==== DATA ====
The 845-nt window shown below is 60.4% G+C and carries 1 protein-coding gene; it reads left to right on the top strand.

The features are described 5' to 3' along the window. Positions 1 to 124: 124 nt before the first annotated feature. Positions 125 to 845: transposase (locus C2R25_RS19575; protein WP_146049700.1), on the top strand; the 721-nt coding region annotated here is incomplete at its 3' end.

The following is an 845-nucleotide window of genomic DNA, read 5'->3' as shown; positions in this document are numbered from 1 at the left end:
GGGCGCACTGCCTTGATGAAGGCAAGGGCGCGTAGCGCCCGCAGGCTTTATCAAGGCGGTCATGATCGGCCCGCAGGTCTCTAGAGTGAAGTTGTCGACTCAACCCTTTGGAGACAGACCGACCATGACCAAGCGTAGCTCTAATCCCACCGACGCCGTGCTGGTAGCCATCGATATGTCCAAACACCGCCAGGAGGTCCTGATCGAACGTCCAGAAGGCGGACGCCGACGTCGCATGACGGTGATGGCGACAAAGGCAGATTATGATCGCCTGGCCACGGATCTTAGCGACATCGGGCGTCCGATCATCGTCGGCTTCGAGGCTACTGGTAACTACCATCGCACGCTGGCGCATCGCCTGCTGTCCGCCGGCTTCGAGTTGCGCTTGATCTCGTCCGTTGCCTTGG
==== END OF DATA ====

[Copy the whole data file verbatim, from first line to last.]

The 845-nt window shown below is 60.4% G+C and carries 1 protein-coding gene; it reads left to right on the top strand.

The features are described 5' to 3' along the window. Positions 1 to 124: 124 nt before the first annotated feature. Positions 125 to 845: transposase (locus C2R25_RS19575; protein WP_146049700.1), on the top strand; the 721-nt coding region annotated here is incomplete at its 3' end.

The following is an 845-nucleotide window of genomic DNA, read 5'->3' as shown; positions in this document are numbered from 1 at the left end:
GGGCGCACTGCCTTGATGAAGGCAAGGGCGCGTAGCGCCCGCAGGCTTTATCAAGGCGGTCATGATCGGCCCGCAGGTCTCTAGAGTGAAGTTGTCGACTCAACCCTTTGGAGACAGACCGACCATGACCAAGCGTAGCTCTAATCCCACCGACGCCGTGCTGGTAGCCATCGATATGTCCAAACACCGCCAGGAGGTCCTGATCGAACGTCCAGAAGGCGGACGCCGACGTCGCATGACGGTGATGGCGACAAAGGCAGATTATGATCGCCTGGCCACGGATCTTAGCGACATCGGGCGTCCGATCATCGTCGGCTTCGAGGCTACTGGTAACTACCATCGCACGCTGGCGCATCGCCTGCTGTCCGCCGGCTTCGAGTTGCGCTTGATCTCGTCCGTTGCCTTGG